Amman Stock Exchange turns to HCI to meet real-time trading challenges

While Amman Stock Exchange has been using a virtualized server environment, its legacy systems infrastructure, mission critical trading application and database have dictated selection of an HCI (hyperconverged infrastructure) platform to help support new real-time, mission-critical services.

Amman Stock Exchange
Amman Stock Exchange

The Amman Stock Exchange, established in 1999 to function as a regulated market for trading securities in Jordan, recently came to a crossroads: its legacy systems infrastructure with a VMware virtualized environment was reaching end of life just as it was being called on to offer more sophisticated real-time services. 

The exchange's primary responsibility is to manage operations and activities of securities, commodities, and derivatives markets inside and outside Jordan. One new facility it supports is the online trading service provided by brokerage firms to customers, enabling them to trade securities by entering buy and sell orders to the electronic trading system for themselves through the internet.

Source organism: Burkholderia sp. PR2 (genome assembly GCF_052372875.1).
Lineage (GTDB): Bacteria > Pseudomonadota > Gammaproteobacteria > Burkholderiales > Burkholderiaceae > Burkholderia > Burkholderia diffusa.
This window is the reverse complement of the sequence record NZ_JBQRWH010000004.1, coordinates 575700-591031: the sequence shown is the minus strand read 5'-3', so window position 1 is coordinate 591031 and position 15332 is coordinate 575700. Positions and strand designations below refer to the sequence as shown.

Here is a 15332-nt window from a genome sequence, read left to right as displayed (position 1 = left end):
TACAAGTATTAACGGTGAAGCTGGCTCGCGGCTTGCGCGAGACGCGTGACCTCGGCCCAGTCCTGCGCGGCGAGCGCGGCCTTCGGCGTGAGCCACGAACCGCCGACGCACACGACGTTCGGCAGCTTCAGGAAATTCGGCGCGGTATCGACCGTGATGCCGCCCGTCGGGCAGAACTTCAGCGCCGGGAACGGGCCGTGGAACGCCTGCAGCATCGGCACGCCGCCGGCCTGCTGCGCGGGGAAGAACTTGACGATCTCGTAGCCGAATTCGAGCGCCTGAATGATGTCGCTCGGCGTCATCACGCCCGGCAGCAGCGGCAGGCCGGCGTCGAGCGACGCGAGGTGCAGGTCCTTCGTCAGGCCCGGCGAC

Fadi Sodah Amman Stock Exchange

Eng. Fadi Sodah is director of ICT at Amman Stock Exchange.

To update its infrastructure and meet new challenges in a cost-efficient manner, the exchange was compelled to adopt a modern hyperconverged infrastructure, or HCI. System consolidation for cost-efficient performance was key, since the exchange is hosting the trading platform for the entire country, and requires that everything is running in real time, points out Eng. Fadi Sodah, Director, Information and Communications Technology at Amman Stock Exchange.

The platform includes the auxiliary systems that are built around and integrated with the core trading system, the exchange web site and its associated database. End users of these applications include brokerage firms, public shareholding companies, data vendors, investors, and the Jordan Capital Market.

It is a high-pressure business. "Real-time processing is key and even milliseconds of latency are unacceptable. This warrant planning for any changes and maintenance," Sodah points out.

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